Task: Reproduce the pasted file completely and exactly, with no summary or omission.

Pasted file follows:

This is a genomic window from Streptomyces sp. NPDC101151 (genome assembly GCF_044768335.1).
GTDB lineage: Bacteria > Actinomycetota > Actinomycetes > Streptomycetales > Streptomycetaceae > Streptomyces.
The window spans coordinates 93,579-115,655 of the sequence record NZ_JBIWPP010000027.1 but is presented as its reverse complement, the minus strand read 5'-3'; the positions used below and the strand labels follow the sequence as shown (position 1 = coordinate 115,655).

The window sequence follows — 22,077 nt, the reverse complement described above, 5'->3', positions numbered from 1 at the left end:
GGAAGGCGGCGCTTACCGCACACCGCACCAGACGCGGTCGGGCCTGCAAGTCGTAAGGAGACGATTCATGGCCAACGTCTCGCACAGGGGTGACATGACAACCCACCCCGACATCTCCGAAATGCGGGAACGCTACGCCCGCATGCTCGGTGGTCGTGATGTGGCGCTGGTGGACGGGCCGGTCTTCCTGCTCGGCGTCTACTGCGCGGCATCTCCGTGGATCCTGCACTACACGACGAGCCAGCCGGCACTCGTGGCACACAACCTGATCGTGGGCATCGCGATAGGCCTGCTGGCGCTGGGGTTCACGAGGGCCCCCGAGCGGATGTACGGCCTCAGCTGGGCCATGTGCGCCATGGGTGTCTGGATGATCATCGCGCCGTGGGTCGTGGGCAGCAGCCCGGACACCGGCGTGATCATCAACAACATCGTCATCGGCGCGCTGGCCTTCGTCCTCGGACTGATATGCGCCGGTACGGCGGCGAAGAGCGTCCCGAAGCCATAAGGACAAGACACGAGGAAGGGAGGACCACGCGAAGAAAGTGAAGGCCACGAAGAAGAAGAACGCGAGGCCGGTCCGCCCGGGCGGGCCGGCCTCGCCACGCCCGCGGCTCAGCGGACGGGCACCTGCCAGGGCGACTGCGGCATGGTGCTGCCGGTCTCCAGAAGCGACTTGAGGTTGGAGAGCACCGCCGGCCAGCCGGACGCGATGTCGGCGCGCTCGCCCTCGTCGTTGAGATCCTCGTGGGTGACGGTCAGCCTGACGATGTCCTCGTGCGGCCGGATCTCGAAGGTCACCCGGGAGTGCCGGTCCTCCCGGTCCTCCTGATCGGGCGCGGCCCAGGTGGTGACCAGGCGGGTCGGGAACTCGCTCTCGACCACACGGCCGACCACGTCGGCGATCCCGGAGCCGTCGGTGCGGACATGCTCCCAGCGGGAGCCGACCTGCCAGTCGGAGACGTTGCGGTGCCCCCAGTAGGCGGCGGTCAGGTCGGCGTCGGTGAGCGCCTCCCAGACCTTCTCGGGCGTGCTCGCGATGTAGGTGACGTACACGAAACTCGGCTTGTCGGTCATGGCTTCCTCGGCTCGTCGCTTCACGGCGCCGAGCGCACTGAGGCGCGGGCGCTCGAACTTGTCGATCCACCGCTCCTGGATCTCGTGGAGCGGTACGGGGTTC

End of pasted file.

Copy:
This is a genomic window from Streptomyces sp. NPDC101151 (genome assembly GCF_044768335.1).
GTDB lineage: Bacteria > Actinomycetota > Actinomycetes > Streptomycetales > Streptomycetaceae > Streptomyces.
The window spans coordinates 93,579-115,655 of the sequence record NZ_JBIWPP010000027.1 but is presented as its reverse complement, the minus strand read 5'-3'; the positions used below and the strand labels follow the sequence as shown (position 1 = coordinate 115,655).

The window sequence follows — 22,077 nt, the reverse complement described above, 5'->3', positions numbered from 1 at the left end:
GGAAGGCGGCGCTTACCGCACACCGCACCAGACGCGGTCGGGCCTGCAAGTCGTAAGGAGACGATTCATGGCCAACGTCTCGCACAGGGGTGACATGACAACCCACCCCGACATCTCCGAAATGCGGGAACGCTACGCCCGCATGCTCGGTGGTCGTGATGTGGCGCTGGTGGACGGGCCGGTCTTCCTGCTCGGCGTCTACTGCGCGGCATCTCCGTGGATCCTGCACTACACGACGAGCCAGCCGGCACTCGTGGCACACAACCTGATCGTGGGCATCGCGATAGGCCTGCTGGCGCTGGGGTTCACGAGGGCCCCCGAGCGGATGTACGGCCTCAGCTGGGCCATGTGCGCCATGGGTGTCTGGATGATCATCGCGCCGTGGGTCGTGGGCAGCAGCCCGGACACCGGCGTGATCATCAACAACATCGTCATCGGCGCGCTGGCCTTCGTCCTCGGACTGATATGCGCCGGTACGGCGGCGAAGAGCGTCCCGAAGCCATAAGGACAAGACACGAGGAAGGGAGGACCACGCGAAGAAAGTGAAGGCCACGAAGAAGAAGAACGCGAGGCCGGTCCGCCCGGGCGGGCCGGCCTCGCCACGCCCGCGGCTCAGCGGACGGGCACCTGCCAGGGCGACTGCGGCATGGTGCTGCCGGTCTCCAGAAGCGACTTGAGGTTGGAGAGCACCGCCGGCCAGCCGGACGCGATGTCGGCGCGCTCGCCCTCGTCGTTGAGATCCTCGTGGGTGACGGTCAGCCTGACGATGTCCTCGTGCGGCCGGATCTCGAAGGTCACCCGGGAGTGCCGGTCCTCCCGGTCCTCCTGATCGGGCGCGGCCCAGGTGGTGACCAGGCGGGTCGGGAACTCGCTCTCGACCACACGGCCGACCACGTCGGCGATCCCGGAGCCGTCGGTGCGGACATGCTCCCAGCGGGAGCCGACCTGCCAGTCGGAGACGTTGCGGTGCCCCCAGTAGGCGGCGGTCAGGTCGGCGTCGGTGAGCGCCTCCCAGACCTTCTCGGGCGTGCTCGCGATGTAGGTGACGTACACGAAACTCGGCTTGTCGGTCATGGCTTCCTCGGCTCGTCGCTTCACGGCGCCGAGCGCACTGAGGCGCGGGCGCTCGAACTTGTCGATCCACCGCTCCTGGATCTCGTGGAGCGGTACGGGGTTC